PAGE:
I arrived early at the car repair place so that my car could be serviced. There was a TV in the waiting room, but it wasn’t on. Great, I thought because I could get some writing done. Then a 70-year-old man who was also getting his car serviced walked into the waiting room. He spotted the TV and immediately turned it on. I didn’t want to watch the weather channel; I wanted to write in my journal. Fortunately, the man was called out of the waiting room to the counter. I immediately made an executive decision—I turned off the TV!
Settling back down to peace and quiet, I began journaling. Then the man returned. He glared at the blank TV then at me. Before he could pick up the remote, I told him that when I had moved to California 10 years ago, I decided against having a TV. It opened up my life because I turn to books and other people for stimulation. I got up out of my chair and offered my hand, “Hi, my name’s Leonard.”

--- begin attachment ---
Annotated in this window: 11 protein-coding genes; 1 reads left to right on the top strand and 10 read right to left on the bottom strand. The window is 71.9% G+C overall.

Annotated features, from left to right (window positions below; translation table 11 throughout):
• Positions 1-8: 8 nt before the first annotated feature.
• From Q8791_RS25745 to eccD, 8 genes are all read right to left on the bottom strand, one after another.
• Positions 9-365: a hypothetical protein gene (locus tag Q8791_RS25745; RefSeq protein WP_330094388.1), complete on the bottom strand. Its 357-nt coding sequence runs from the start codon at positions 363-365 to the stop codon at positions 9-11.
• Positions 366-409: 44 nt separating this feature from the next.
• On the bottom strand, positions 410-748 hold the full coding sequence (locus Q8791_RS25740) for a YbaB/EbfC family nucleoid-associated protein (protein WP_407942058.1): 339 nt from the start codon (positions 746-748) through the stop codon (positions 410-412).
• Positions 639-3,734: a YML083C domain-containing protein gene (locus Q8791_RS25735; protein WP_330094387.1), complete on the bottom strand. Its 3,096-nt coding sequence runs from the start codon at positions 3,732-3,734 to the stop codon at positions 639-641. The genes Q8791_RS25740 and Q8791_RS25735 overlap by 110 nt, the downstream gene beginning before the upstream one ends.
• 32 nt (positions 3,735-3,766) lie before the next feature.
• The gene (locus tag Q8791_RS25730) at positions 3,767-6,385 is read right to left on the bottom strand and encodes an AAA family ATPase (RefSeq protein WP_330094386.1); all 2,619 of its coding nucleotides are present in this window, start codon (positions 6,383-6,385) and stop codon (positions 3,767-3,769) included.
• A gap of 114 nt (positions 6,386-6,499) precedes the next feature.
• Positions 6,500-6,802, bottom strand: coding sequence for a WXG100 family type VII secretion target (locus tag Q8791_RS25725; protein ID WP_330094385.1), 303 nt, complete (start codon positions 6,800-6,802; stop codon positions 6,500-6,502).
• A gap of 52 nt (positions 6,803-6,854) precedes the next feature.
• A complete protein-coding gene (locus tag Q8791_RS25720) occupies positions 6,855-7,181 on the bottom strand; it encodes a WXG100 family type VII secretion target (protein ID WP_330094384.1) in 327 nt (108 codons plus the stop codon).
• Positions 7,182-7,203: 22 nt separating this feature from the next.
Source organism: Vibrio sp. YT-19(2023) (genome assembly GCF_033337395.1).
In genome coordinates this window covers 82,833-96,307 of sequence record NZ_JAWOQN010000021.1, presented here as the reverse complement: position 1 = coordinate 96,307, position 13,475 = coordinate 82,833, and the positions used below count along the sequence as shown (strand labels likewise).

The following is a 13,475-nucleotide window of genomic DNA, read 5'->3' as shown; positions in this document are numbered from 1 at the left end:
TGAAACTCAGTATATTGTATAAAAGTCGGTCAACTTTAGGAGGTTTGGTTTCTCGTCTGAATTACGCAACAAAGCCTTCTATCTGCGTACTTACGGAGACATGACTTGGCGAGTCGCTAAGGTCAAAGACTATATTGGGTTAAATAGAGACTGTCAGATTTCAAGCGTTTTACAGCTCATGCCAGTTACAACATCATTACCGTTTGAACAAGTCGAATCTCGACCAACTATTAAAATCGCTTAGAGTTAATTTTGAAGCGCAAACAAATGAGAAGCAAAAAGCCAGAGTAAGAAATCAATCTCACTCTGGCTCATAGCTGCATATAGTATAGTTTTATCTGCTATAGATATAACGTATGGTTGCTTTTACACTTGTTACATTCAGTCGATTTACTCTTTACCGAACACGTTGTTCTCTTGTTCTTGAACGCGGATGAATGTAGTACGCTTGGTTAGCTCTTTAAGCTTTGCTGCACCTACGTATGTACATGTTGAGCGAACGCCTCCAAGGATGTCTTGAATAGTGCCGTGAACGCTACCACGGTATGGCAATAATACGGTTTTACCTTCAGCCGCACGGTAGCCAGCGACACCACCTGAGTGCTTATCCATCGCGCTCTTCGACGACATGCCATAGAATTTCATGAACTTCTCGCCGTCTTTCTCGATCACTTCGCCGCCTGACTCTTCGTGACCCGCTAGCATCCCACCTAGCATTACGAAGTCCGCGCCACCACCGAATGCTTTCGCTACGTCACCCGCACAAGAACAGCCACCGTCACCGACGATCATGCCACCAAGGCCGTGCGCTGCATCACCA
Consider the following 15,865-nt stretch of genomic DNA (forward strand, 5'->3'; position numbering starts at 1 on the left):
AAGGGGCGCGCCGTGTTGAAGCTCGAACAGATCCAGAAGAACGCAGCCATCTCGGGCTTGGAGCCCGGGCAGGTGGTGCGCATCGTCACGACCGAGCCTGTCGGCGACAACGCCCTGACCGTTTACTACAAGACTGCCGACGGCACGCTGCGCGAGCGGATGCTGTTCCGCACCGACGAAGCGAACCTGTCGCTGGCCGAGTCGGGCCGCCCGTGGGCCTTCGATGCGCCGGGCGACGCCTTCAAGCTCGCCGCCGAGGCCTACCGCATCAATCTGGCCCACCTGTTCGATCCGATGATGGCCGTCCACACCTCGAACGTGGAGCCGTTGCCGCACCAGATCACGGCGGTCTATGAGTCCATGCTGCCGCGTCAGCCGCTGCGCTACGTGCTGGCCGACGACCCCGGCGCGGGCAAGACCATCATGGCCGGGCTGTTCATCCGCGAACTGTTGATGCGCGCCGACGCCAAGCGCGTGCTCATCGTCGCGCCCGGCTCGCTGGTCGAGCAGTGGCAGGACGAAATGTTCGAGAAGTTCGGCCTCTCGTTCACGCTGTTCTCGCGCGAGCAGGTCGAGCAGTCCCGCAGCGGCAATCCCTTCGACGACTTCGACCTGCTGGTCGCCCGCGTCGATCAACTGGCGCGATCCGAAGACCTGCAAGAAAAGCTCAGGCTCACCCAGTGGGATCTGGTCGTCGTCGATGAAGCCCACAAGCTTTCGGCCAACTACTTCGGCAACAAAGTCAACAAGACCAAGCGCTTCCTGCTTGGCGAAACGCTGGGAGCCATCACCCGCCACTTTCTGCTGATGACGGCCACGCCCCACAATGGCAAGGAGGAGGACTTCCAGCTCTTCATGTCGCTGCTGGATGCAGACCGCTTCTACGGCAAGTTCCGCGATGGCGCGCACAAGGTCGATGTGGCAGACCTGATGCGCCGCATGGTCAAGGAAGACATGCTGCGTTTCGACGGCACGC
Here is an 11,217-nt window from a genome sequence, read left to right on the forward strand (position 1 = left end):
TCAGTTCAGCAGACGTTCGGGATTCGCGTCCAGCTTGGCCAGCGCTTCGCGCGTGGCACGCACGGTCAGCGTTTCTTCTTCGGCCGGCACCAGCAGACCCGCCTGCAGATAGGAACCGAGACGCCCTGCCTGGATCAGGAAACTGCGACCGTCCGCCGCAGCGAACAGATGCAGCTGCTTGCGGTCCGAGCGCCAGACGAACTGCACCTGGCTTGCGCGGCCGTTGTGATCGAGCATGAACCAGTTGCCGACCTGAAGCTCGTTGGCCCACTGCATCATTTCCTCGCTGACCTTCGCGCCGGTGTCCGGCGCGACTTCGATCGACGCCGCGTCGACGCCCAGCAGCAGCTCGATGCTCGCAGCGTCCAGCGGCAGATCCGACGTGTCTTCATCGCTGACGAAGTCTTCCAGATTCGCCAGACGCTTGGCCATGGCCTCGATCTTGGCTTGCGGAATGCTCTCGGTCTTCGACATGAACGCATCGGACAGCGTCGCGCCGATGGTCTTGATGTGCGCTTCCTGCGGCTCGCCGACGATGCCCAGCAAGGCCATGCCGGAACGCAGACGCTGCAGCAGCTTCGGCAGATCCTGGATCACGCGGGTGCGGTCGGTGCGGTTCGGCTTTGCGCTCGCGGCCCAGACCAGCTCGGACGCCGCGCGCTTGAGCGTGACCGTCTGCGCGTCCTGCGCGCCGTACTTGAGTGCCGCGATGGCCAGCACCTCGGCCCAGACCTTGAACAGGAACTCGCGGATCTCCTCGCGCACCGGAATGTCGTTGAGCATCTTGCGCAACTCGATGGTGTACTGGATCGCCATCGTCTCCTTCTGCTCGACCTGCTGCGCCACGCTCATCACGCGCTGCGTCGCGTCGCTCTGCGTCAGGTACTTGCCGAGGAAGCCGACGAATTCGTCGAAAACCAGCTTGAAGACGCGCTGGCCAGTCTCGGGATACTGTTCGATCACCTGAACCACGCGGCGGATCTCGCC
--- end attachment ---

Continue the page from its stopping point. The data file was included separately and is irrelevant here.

After the introduction, Jim and I became the best of friends as we shared our views about politics, talked about our children, shared stories about how our grandparents migrated from Europe, talked about the changes we witnessed in our lives, and on and on it went—until Jim was called to retrieve his car.
When he left, I pondered our interaction. If he hadn’t turned on the TV, and if I hadn’t turned it off, we might never have had a connecting conversation. I’m grateful I reached out and offered a hand.
Reaching out and extending a hand to a stranger can bring unexpected rewards.